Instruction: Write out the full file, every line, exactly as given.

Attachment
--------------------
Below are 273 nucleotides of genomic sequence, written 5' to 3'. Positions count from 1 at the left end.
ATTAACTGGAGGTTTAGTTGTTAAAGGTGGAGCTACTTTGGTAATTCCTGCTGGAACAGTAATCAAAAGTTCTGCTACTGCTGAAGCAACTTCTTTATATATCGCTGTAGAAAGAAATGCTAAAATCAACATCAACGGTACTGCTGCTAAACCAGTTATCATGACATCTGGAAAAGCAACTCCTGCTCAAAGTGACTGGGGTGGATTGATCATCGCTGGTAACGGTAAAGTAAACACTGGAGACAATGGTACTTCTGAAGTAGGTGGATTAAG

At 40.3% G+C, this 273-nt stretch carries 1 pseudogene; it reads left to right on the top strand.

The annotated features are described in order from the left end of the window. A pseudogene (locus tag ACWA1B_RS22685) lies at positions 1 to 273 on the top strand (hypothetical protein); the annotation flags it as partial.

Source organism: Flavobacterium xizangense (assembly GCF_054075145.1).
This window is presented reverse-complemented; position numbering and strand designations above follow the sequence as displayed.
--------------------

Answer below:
Below are 273 nucleotides of genomic sequence, written 5' to 3'. Positions count from 1 at the left end.
ATTAACTGGAGGTTTAGTTGTTAAAGGTGGAGCTACTTTGGTAATTCCTGCTGGAACAGTAATCAAAAGTTCTGCTACTGCTGAAGCAACTTCTTTATATATCGCTGTAGAAAGAAATGCTAAAATCAACATCAACGGTACTGCTGCTAAACCAGTTATCATGACATCTGGAAAAGCAACTCCTGCTCAAAGTGACTGGGGTGGATTGATCATCGCTGGTAACGGTAAAGTAAACACTGGAGACAATGGTACTTCTGAAGTAGGTGGATTAAG

At 40.3% G+C, this 273-nt stretch carries 1 pseudogene; it reads left to right on the top strand.

The annotated features are described in order from the left end of the window. A pseudogene (locus tag ACWA1B_RS22685) lies at positions 1 to 273 on the top strand (hypothetical protein); the annotation flags it as partial.

Source organism: Flavobacterium xizangense (assembly GCF_054075145.1).
This window is presented reverse-complemented; position numbering and strand designations above follow the sequence as displayed.